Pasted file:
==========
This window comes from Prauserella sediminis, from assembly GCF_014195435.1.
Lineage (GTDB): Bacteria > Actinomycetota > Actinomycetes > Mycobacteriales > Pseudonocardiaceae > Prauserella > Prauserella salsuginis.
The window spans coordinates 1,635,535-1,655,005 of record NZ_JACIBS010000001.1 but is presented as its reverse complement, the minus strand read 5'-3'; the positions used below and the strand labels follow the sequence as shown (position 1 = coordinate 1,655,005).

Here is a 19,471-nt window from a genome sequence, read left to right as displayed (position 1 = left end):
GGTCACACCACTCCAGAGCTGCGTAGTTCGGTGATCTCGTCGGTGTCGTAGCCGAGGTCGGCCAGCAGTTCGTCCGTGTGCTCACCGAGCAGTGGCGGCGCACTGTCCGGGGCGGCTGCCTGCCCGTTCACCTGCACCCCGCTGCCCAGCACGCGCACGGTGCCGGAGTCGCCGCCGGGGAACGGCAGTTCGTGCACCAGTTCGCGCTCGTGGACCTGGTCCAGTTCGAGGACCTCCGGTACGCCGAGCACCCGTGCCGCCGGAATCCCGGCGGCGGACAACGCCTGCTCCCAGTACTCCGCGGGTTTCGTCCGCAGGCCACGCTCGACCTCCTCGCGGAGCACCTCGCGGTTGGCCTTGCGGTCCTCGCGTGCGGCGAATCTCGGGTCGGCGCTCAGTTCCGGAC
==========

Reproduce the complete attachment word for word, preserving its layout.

This window comes from Prauserella sediminis, from assembly GCF_014195435.1.
Lineage (GTDB): Bacteria > Actinomycetota > Actinomycetes > Mycobacteriales > Pseudonocardiaceae > Prauserella > Prauserella salsuginis.
The window spans coordinates 1,635,535-1,655,005 of record NZ_JACIBS010000001.1 but is presented as its reverse complement, the minus strand read 5'-3'; the positions used below and the strand labels follow the sequence as shown (position 1 = coordinate 1,655,005).

Here is a 19,471-nt window from a genome sequence, read left to right as displayed (position 1 = left end):
GGTCACACCACTCCAGAGCTGCGTAGTTCGGTGATCTCGTCGGTGTCGTAGCCGAGGTCGGCCAGCAGTTCGTCCGTGTGCTCACCGAGCAGTGGCGGCGCACTGTCCGGGGCGGCTGCCTGCCCGTTCACCTGCACCCCGCTGCCCAGCACGCGCACGGTGCCGGAGTCGCCGCCGGGGAACGGCAGTTCGTGCACCAGTTCGCGCTCGTGGACCTGGTCCAGTTCGAGGACCTCCGGTACGCCGAGCACCCGTGCCGCCGGAATCCCGGCGGCGGACAACGCCTGCTCCCAGTACTCCGCGGGTTTCGTCCGCAGGCCACGCTCGACCTCCTCGCGGAGCACCTCGCGGTTGGCCTTGCGGTCCTCGCGTGCGGCGAATCTCGGGTCGGCGCTCAGTTCCGGAC